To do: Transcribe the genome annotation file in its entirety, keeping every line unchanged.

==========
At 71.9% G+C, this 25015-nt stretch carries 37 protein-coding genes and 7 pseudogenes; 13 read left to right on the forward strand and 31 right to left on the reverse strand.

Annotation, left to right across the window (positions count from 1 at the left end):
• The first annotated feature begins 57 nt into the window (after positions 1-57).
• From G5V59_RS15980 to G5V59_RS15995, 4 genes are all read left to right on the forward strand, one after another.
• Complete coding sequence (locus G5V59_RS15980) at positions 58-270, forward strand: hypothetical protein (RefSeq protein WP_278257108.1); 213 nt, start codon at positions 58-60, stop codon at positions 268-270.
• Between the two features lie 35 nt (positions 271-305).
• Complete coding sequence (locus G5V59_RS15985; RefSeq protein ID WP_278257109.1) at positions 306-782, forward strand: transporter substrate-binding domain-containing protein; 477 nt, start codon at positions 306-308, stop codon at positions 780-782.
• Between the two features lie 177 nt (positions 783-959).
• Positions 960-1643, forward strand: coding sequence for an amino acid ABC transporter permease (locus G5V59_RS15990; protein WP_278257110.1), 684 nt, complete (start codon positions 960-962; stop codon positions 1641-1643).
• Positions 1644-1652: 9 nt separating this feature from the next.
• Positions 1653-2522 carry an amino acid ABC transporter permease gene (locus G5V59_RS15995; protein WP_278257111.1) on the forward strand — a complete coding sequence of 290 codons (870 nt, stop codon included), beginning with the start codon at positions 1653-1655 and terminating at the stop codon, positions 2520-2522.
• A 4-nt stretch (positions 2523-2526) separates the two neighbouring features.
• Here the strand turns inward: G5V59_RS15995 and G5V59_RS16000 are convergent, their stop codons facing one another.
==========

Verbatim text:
At 71.9% G+C, this 25015-nt stretch carries 37 protein-coding genes and 7 pseudogenes; 13 read left to right on the forward strand and 31 right to left on the reverse strand.

Annotation, left to right across the window (positions count from 1 at the left end):
• The first annotated feature begins 57 nt into the window (after positions 1-57).
• From G5V59_RS15980 to G5V59_RS15995, 4 genes are all read left to right on the forward strand, one after another.
• Complete coding sequence (locus G5V59_RS15980) at positions 58-270, forward strand: hypothetical protein (RefSeq protein WP_278257108.1); 213 nt, start codon at positions 58-60, stop codon at positions 268-270.
• Between the two features lie 35 nt (positions 271-305).
• Complete coding sequence (locus G5V59_RS15985; RefSeq protein ID WP_278257109.1) at positions 306-782, forward strand: transporter substrate-binding domain-containing protein; 477 nt, start codon at positions 306-308, stop codon at positions 780-782.
• Between the two features lie 177 nt (positions 783-959).
• Positions 960-1643, forward strand: coding sequence for an amino acid ABC transporter permease (locus G5V59_RS15990; protein WP_278257110.1), 684 nt, complete (start codon positions 960-962; stop codon positions 1641-1643).
• Positions 1644-1652: 9 nt separating this feature from the next.
• Positions 1653-2522 carry an amino acid ABC transporter permease gene (locus G5V59_RS15995; protein WP_278257111.1) on the forward strand — a complete coding sequence of 290 codons (870 nt, stop codon included), beginning with the start codon at positions 1653-1655 and terminating at the stop codon, positions 2520-2522.
• A 4-nt stretch (positions 2523-2526) separates the two neighbouring features.
• Here the strand turns inward: G5V59_RS15995 and G5V59_RS16000 are convergent, their stop codons facing one another.